[Jesus] also told this parable to some who trusted in themselves that they were righteous and regarded others with contempt… – Luke 18:9
Truly you see that he is contemptible.
Imagine a collaborator, a Quisling, a snake
who slithers his way to take chicks from the nest.
Such is this man, who is rich from his friends –
if he has any, now, since he fronts for the Romans
and seizes their substance for them and himself.
I thank you, Creator, that I have not fallen
to such mean temptation or villainous deed.
You’ll find that my substance is shared with my household.
You’ll find that my giving to you is correct.
You’ll find I am faithful in all of my doings.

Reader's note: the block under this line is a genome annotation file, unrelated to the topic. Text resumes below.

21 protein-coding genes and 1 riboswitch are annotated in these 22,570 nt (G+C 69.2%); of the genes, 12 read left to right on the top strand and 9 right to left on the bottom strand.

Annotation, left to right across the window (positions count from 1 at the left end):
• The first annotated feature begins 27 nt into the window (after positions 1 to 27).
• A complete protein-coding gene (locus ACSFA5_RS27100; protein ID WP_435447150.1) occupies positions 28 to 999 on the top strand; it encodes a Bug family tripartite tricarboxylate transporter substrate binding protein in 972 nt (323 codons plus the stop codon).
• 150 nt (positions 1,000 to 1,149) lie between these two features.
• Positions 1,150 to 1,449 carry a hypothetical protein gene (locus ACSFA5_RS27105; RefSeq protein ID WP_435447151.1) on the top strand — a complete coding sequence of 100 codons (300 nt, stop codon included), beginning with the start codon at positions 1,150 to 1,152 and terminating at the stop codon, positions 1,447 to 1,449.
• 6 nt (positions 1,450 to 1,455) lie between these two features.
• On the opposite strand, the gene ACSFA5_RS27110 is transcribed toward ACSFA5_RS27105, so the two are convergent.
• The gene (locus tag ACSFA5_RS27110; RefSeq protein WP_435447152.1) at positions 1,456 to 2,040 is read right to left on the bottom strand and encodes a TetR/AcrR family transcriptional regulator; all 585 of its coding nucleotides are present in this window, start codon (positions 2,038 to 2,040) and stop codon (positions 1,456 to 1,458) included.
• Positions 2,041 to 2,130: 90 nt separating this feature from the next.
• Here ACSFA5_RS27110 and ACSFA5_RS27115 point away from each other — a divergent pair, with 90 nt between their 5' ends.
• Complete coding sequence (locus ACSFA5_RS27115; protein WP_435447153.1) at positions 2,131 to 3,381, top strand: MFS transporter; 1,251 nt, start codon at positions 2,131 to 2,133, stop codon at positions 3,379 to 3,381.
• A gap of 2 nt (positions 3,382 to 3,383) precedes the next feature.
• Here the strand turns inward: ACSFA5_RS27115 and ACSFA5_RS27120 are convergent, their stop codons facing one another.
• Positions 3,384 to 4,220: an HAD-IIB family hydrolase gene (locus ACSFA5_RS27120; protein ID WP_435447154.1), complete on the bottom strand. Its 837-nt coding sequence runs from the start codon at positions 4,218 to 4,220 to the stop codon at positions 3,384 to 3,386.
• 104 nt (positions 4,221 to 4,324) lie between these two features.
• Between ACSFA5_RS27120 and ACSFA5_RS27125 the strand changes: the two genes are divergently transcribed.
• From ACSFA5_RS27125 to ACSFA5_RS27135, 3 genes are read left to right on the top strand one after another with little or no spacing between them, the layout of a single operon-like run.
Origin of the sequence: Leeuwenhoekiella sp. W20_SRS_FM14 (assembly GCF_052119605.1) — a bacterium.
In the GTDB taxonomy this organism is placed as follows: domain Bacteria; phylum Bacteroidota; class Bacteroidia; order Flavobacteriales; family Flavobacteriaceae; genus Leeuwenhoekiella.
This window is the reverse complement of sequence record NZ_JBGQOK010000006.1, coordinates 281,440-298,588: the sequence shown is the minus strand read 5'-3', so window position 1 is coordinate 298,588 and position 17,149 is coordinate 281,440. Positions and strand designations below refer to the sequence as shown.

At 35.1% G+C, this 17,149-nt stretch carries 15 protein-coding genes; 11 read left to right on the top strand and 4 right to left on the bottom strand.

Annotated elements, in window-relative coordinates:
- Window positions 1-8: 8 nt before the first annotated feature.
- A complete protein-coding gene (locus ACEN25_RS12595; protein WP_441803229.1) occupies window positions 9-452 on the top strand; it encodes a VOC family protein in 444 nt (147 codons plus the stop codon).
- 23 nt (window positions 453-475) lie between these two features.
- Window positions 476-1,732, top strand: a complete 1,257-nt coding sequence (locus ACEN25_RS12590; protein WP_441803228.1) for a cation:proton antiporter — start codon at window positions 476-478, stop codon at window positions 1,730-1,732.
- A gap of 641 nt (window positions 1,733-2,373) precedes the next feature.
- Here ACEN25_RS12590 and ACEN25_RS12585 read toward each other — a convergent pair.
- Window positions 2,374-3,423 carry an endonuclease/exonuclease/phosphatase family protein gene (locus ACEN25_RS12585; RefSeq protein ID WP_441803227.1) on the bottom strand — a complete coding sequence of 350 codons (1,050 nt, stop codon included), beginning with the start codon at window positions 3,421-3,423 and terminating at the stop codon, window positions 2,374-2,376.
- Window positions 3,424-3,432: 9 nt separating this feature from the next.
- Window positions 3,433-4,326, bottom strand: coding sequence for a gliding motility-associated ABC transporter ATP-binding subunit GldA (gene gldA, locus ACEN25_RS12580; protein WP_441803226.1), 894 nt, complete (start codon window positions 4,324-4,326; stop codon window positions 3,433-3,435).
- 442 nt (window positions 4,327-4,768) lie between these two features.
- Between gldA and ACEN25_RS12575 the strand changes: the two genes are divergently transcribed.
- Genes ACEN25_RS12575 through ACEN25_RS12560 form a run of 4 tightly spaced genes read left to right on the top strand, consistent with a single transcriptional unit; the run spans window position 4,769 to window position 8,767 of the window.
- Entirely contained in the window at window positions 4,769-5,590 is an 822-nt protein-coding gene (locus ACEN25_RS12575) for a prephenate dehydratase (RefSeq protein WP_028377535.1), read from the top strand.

To you I give praise for your law and design.
Now listen, O Great One, as he struggles to pray.
My studies have given me words fit for angels,
to proclaim your glory as if my voice echoed
the song of the heavens and heaven’s chorale.
And he prays for mercy? Sure, mercy he covets,
but we know his plea is yet more of his greed.
Truly you see that he is contemptible,
in life and profession, in false piety.
Let not his petition leave grit in your ears,
but hear my thanksgiving and praise to your name.
You, and you only, can judge your Creation.
You, and you only, can say what contemptible is.
A poem/prayer based on Luke 18:9-14, the Revised Common Lectionary Gospel Reading for Year C, Proper 25 (30).
The image is a woodcut for Die Bibel in Bildern, 1860, by Julius Schnorr von Carolsfeld – Die Bibel in Bildern, Public Domain, https://commons.wikimedia.org/w/index.php?curid=5490865.